I met Mollie Hunter a couple of times: once at a book festival I organised to mark the Carnegie Medal, held at the original Carnegie Library in Dunfermline. Mollie was one of three Scots to win the Medal (for The Stronghold) and she was our guest of honour at an Orcadian ceilidh. The first time I met her, though, was in Edinburgh at the launch of a book called Reading Round Edinburgh. Mollie used the city as a setting for many of her books and some of them are mentioned in the volume edited by Lindsey Fraser and Kathryn Ross. However, my favourite of her books is not mentioned, although it is entirely set in the city.
I read The Dragonfly Years as a teenager not long after it was published. I hadn’t read the book to which it is a sequel (A Sound of Chariots) but that mattered not a whit. I was completely entranced. It’s set in the 1930s against a backdrop of rising fascism at home and abroad. Bridie, the heroine, lives with her strict (perhaps narrow) Brethren grandparents and works in the family florist business. It’s the story of her growing desire to write, to experience more of life, to become her own person – if she can only discover who that is. And it’s the story of her meeting with Peter McKinley and their developing relationship.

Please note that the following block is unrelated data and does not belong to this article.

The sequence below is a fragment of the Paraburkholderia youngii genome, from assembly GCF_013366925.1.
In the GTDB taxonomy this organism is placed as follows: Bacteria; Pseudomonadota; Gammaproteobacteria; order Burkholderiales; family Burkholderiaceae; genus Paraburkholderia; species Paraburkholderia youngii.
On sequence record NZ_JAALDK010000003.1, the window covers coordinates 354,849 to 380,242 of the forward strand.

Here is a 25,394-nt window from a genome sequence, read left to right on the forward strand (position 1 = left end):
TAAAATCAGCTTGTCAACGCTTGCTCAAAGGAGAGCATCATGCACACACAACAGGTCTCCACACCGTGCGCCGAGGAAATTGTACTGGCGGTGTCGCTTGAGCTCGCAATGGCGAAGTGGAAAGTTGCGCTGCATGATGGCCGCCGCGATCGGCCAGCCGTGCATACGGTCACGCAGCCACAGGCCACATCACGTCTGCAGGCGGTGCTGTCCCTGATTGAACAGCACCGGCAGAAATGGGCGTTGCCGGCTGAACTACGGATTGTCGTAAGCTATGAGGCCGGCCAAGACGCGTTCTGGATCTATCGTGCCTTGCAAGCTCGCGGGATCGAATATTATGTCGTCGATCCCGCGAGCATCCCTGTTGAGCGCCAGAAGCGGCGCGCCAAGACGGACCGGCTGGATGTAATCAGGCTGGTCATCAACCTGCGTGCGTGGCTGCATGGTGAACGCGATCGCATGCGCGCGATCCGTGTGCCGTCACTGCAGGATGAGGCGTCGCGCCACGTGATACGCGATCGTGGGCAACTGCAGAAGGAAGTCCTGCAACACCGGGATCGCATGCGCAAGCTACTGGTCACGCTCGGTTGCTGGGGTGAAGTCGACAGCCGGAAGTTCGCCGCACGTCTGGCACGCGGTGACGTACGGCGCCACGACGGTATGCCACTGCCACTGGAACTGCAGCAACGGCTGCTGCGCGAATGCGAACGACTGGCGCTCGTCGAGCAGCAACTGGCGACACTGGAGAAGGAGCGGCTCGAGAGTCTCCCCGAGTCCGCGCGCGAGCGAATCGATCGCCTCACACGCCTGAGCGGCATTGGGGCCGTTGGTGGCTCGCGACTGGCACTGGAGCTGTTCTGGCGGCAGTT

I often reread The Dragonfly Years and every time I do I’m gripped again. It stays in my head and when I walk round Edinburgh I subconsciously note places mentioned in the book. I have to let you into a secret. I still haven’t read A Sound of Chariots. For me, Bridie will always belong in The Dragonfly Years.